I have been reading John Searle’s Seeing Things as They Are: A Theory of Perception, 2015 (see here). From the start, his basic argument has reminded me of a similar argument made by Mortimer J. Adler in his Ten Philosophical Mistakes, 1985 (see here). Not only do they both argue that the same mistake has been made, but they both offer very similar solutions.
Monday, September 19, 2016
Thursday, June 16, 2016
Monday, May 16, 2016
If someone can establish the claim that a set of standards has become an idol (even if those standards are found within the scriptures) all bets are off. No well meaning Christian will argue that obedience to a set of standards is of more value than obedience to the person of Christ. And of course, all Christians will admit that the scriptures and the person of Christ are not identical.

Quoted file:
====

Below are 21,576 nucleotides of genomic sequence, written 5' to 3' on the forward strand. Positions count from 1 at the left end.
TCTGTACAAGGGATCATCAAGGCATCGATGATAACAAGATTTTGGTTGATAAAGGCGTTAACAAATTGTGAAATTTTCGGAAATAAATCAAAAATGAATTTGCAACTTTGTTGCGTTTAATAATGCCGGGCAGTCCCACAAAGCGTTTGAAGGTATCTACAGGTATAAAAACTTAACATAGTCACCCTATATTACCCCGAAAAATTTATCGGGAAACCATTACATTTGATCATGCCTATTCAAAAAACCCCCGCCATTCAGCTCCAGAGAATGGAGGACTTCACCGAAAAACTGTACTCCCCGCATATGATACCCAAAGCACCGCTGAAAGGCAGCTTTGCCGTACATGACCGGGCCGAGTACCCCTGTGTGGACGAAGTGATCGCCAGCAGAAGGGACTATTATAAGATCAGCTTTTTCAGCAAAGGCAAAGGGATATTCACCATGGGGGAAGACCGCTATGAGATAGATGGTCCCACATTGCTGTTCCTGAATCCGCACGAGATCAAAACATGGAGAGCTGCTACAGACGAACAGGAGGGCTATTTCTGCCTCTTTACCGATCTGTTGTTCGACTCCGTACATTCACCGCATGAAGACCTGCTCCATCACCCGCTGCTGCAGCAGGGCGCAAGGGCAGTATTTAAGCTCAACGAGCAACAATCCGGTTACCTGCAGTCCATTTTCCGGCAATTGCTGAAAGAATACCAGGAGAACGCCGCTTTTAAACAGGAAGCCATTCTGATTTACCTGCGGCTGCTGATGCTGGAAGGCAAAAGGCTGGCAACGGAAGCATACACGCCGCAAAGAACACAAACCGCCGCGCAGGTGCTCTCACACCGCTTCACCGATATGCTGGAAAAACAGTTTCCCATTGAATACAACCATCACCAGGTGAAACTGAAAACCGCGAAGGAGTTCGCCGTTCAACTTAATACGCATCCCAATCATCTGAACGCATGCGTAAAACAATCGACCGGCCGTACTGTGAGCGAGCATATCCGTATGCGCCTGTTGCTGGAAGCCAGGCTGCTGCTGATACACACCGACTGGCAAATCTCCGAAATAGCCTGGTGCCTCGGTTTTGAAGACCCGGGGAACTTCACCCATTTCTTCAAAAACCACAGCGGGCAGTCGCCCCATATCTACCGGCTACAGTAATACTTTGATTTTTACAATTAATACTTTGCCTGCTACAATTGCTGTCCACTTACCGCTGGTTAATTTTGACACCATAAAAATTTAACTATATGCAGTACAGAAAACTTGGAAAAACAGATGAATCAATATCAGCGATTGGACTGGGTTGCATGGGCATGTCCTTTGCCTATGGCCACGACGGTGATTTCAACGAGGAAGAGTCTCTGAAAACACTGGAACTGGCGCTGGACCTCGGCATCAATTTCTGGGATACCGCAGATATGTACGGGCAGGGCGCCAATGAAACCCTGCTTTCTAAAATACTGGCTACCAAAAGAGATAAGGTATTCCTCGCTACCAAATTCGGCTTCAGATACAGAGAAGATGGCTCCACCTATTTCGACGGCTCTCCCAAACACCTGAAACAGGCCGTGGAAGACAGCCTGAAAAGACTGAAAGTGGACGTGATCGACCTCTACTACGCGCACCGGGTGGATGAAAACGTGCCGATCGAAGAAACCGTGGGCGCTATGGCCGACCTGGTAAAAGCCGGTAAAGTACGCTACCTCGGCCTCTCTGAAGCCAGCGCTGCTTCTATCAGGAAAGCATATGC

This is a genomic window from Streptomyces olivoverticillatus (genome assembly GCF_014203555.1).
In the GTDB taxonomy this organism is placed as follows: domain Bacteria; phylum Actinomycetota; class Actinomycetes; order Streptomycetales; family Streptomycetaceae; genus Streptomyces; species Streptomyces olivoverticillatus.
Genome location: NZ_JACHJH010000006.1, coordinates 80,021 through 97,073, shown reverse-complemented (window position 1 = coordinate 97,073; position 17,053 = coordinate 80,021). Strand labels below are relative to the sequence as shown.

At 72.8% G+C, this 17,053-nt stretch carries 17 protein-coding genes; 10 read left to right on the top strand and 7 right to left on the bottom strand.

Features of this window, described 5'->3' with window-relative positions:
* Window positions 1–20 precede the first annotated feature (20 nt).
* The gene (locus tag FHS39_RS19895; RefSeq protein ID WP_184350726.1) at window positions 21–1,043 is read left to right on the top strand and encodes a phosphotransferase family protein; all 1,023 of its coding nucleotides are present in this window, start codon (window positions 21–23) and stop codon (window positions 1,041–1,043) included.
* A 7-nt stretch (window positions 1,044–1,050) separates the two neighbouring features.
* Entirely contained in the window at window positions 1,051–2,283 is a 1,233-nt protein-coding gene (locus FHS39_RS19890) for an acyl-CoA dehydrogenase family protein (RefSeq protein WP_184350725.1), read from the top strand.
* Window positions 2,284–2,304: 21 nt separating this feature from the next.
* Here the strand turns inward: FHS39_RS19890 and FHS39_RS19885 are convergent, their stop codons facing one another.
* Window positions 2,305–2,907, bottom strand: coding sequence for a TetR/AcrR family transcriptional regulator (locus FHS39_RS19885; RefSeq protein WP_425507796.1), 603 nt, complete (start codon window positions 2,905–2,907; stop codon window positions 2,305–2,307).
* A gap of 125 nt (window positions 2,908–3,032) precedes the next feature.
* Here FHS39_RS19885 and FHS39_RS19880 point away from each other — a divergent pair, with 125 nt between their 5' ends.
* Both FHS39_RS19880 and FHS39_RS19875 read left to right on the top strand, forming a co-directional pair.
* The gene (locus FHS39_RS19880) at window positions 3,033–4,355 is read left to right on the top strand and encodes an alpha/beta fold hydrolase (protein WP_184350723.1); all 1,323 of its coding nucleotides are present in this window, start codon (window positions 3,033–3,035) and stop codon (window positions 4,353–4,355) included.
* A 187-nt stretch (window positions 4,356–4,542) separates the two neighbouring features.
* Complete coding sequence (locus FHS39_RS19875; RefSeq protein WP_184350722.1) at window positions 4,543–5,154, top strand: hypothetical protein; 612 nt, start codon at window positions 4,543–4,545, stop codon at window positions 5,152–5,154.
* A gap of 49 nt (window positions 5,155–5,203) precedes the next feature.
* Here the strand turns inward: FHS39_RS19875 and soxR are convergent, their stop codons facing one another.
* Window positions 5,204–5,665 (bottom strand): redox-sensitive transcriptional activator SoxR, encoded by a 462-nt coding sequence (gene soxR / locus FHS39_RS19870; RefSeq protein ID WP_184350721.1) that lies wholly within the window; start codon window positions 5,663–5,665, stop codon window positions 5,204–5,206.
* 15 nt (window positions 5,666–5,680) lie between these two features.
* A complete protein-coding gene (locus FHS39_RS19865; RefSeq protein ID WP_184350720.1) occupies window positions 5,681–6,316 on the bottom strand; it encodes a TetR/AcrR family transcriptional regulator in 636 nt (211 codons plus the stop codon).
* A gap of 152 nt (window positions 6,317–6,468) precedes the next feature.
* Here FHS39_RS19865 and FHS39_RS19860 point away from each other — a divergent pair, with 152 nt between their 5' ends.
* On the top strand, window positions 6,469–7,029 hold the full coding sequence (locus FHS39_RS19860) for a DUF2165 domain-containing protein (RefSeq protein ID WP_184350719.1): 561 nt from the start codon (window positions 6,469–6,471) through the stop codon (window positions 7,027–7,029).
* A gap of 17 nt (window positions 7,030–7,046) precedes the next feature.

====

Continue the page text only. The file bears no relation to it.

Monday, April 4, 2016
Thursday, December 24, 2015
In his defense of religious exclusivism, Alvin Plantinga gives a somewhat tangential mention of a phenomenology that attends belief (citation at end). In this post, I am not interested in speaking to Plantinga’s defense of exclusivism, but I do want to consider this phenomenology of belief he mentions. To whit, it seems to me that if we believe something, part of why we believe that something is because it strikes us as true. That is, it seems true to us. This phenomenon of seeming true (or, false, for that matter) is not wholly within our control. Why does that matter? Well, for me, I have struggled to find ways to clarify my understanding of not only the experience of belief, but also the humility that it seems should attend belief. Something Plantinga says in that defense has helped me understand these better.